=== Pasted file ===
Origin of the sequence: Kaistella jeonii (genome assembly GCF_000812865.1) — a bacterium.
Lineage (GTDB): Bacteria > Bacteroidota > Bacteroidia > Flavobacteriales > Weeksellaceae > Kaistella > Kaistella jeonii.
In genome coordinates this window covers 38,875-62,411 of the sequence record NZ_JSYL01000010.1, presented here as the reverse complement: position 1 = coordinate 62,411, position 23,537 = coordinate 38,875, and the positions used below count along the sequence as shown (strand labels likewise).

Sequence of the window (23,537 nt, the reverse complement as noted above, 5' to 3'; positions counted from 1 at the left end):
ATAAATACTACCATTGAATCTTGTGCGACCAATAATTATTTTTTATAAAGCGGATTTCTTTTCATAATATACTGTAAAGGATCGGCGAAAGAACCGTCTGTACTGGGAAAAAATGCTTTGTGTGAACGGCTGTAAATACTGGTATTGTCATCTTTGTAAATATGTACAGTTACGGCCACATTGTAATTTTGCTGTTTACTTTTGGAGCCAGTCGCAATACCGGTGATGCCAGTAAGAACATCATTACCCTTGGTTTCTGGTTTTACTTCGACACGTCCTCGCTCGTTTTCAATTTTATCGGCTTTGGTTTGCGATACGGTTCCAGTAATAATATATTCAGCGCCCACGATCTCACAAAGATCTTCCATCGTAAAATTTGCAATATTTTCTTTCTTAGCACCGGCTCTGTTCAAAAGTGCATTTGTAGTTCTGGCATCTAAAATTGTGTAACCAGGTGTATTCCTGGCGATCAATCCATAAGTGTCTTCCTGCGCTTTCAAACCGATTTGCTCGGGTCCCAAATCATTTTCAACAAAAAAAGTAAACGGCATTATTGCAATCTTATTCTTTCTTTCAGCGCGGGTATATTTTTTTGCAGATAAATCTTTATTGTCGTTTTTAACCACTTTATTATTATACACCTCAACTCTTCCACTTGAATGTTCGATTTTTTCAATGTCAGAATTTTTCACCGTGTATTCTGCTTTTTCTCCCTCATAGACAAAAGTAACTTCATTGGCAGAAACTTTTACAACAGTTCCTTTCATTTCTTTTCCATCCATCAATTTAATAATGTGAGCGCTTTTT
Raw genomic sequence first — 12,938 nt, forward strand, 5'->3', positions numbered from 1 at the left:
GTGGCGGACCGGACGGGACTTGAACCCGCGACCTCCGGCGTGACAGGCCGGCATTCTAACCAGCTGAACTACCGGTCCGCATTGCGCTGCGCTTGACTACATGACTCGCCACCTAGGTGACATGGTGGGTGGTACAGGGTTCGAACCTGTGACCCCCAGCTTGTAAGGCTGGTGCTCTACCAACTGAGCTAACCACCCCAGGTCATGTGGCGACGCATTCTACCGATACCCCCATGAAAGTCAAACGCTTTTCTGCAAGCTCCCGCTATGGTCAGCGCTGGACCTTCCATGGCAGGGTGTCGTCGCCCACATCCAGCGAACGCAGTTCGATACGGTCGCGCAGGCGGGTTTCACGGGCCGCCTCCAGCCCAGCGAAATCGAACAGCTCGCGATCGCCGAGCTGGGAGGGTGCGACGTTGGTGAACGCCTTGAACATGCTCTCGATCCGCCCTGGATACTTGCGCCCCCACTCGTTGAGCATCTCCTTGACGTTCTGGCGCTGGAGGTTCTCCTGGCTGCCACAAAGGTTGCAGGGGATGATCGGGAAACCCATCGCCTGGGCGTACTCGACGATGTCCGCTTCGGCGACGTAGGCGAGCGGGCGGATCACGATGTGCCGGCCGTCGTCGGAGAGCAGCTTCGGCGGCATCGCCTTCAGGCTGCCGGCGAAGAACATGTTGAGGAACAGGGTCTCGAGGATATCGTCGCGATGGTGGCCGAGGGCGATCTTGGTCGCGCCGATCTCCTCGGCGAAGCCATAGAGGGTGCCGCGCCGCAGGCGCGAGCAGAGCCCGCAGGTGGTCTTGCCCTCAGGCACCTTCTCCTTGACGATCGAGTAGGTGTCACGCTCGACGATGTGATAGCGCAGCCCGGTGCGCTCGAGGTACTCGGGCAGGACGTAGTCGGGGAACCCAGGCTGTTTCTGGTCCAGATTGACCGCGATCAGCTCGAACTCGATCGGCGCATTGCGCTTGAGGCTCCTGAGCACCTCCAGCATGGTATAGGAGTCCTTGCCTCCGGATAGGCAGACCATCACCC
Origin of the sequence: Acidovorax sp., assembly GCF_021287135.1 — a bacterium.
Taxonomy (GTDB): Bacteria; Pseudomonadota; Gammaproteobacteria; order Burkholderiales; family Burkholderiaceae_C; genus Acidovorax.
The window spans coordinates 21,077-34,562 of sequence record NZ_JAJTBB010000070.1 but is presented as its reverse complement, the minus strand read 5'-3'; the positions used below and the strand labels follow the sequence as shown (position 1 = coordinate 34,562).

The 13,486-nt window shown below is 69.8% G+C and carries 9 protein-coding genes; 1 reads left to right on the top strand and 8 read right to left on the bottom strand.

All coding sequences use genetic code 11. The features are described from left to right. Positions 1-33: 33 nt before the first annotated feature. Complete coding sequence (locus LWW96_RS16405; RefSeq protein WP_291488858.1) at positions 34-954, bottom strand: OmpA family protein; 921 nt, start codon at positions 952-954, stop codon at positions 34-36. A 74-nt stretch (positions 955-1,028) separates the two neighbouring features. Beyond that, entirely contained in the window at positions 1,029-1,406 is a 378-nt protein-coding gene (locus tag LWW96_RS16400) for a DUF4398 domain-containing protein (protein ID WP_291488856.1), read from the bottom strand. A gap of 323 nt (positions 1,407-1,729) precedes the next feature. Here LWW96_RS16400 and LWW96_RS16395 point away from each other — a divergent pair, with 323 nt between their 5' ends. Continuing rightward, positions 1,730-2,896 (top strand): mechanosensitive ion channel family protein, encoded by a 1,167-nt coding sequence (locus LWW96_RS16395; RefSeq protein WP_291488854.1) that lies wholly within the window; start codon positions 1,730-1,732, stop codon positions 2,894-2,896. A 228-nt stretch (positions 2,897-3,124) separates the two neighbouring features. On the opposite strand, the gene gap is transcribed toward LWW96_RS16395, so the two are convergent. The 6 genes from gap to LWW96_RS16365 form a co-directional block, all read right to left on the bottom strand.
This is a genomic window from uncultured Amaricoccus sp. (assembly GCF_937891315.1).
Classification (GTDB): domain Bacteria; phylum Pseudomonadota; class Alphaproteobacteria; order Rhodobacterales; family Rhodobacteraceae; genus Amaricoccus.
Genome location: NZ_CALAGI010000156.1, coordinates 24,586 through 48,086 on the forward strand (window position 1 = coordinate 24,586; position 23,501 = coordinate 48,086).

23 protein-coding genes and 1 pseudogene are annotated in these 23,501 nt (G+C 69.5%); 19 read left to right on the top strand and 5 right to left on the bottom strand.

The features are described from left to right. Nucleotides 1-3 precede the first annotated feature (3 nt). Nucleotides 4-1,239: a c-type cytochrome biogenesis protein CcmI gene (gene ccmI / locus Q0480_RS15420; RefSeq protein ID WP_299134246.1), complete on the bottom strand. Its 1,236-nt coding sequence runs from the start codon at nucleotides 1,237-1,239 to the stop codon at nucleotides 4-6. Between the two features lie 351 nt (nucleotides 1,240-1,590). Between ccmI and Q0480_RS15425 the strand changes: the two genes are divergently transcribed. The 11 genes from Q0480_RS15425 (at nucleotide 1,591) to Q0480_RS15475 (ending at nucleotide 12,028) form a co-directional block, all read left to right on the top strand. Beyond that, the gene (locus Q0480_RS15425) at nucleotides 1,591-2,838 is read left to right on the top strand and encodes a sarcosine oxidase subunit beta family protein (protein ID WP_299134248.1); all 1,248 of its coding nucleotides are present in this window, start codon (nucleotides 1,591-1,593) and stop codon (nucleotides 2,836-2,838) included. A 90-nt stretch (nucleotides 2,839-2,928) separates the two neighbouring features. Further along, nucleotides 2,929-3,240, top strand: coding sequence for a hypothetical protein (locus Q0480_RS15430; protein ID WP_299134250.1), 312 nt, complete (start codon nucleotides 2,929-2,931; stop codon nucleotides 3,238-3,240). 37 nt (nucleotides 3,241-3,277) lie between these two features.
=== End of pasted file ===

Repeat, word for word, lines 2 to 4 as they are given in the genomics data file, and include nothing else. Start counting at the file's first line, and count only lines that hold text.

Lineage (GTDB): Bacteria > Bacteroidota > Bacteroidia > Flavobacteriales > Weeksellaceae > Kaistella > Kaistella jeonii.
In genome coordinates this window covers 38,875-62,411 of the sequence record NZ_JSYL01000010.1, presented here as the reverse complement: position 1 = coordinate 62,411, position 23,537 = coordinate 38,875, and the positions used below count along the sequence as shown (strand labels likewise).

Sequence of the window (23,537 nt, the reverse complement as noted above, 5' to 3'; positions counted from 1 at the left end):